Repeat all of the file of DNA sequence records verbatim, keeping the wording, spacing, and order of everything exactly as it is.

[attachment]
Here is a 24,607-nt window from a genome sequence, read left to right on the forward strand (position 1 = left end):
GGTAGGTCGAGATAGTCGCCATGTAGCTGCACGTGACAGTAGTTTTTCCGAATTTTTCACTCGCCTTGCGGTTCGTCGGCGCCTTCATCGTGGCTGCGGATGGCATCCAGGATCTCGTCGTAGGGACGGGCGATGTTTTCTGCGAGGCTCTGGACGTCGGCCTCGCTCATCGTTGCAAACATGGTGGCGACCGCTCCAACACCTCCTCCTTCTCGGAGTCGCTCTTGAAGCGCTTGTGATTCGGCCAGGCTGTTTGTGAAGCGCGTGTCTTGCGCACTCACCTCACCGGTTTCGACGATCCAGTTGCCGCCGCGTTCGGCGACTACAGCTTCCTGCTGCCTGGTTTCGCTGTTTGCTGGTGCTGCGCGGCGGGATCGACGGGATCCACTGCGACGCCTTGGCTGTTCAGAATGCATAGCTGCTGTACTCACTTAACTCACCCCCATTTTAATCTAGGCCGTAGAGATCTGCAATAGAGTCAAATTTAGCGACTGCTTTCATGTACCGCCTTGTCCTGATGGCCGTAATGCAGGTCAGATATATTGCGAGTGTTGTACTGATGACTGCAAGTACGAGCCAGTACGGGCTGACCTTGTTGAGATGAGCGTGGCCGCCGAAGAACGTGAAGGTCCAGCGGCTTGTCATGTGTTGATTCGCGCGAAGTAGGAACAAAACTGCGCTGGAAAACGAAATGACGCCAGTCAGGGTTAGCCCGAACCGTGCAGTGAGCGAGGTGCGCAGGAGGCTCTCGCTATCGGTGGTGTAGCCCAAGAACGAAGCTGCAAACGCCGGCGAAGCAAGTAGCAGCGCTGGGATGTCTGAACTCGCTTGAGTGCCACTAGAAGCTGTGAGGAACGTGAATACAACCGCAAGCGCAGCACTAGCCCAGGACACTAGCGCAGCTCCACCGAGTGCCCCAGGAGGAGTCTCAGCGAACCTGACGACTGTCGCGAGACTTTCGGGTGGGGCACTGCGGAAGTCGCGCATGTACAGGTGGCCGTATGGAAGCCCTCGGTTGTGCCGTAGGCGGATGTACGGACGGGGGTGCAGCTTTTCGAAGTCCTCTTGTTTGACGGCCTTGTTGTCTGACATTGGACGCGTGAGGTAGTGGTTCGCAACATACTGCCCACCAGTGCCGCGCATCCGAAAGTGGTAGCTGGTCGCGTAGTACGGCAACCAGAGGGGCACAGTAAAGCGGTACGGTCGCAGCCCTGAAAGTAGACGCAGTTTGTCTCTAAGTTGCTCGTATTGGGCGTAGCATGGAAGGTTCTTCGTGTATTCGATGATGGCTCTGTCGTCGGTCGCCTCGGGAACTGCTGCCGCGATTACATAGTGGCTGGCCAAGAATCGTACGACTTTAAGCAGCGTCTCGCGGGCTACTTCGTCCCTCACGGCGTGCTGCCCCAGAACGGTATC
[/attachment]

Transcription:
Here is a 24,607-nt window from a genome sequence, read left to right on the forward strand (position 1 = left end):
GGTAGGTCGAGATAGTCGCCATGTAGCTGCACGTGACAGTAGTTTTTCCGAATTTTTCACTCGCCTTGCGGTTCGTCGGCGCCTTCATCGTGGCTGCGGATGGCATCCAGGATCTCGTCGTAGGGACGGGCGATGTTTTCTGCGAGGCTCTGGACGTCGGCCTCGCTCATCGTTGCAAACATGGTGGCGACCGCTCCAACACCTCCTCCTTCTCGGAGTCGCTCTTGAAGCGCTTGTGATTCGGCCAGGCTGTTTGTGAAGCGCGTGTCTTGCGCACTCACCTCACCGGTTTCGACGATCCAGTTGCCGCCGCGTTCGGCGACTACAGCTTCCTGCTGCCTGGTTTCGCTGTTTGCTGGTGCTGCGCGGCGGGATCGACGGGATCCACTGCGACGCCTTGGCTGTTCAGAATGCATAGCTGCTGTACTCACTTAACTCACCCCCATTTTAATCTAGGCCGTAGAGATCTGCAATAGAGTCAAATTTAGCGACTGCTTTCATGTACCGCCTTGTCCTGATGGCCGTAATGCAGGTCAGATATATTGCGAGTGTTGTACTGATGACTGCAAGTACGAGCCAGTACGGGCTGACCTTGTTGAGATGAGCGTGGCCGCCGAAGAACGTGAAGGTCCAGCGGCTTGTCATGTGTTGATTCGCGCGAAGTAGGAACAAAACTGCGCTGGAAAACGAAATGACGCCAGTCAGGGTTAGCCCGAACCGTGCAGTGAGCGAGGTGCGCAGGAGGCTCTCGCTATCGGTGGTGTAGCCCAAGAACGAAGCTGCAAACGCCGGCGAAGCAAGTAGCAGCGCTGGGATGTCTGAACTCGCTTGAGTGCCACTAGAAGCTGTGAGGAACGTGAATACAACCGCAAGCGCAGCACTAGCCCAGGACACTAGCGCAGCTCCACCGAGTGCCCCAGGAGGAGTCTCAGCGAACCTGACGACTGTCGCGAGACTTTCGGGTGGGGCACTGCGGAAGTCGCGCATGTACAGGTGGCCGTATGGAAGCCCTCGGTTGTGCCGTAGGCGGATGTACGGACGGGGGTGCAGCTTTTCGAAGTCCTCTTGTTTGACGGCCTTGTTGTCTGACATTGGACGCGTGAGGTAGTGGTTCGCAACATACTGCCCACCAGTGCCGCGCATCCGAAAGTGGTAGCTGGTCGCGTAGTACGGCAACCAGAGGGGCACAGTAAAGCGGTACGGTCGCAGCCCTGAAAGTAGACGCAGTTTGTCTCTAAGTTGCTCGTATTGGGCGTAGCATGGAAGGTTCTTCGTGTATTCGATGATGGCTCTGTCGTCGGTCGCCTCGGGAACTGCTGCCGCGATTACATAGTGGCTGGCCAAGAATCGTACGACTTTAAGCAGCGTCTCGCGGGCTACTTCGTCCCTCACGGCGTGCTGCCCCAGAACGGTATC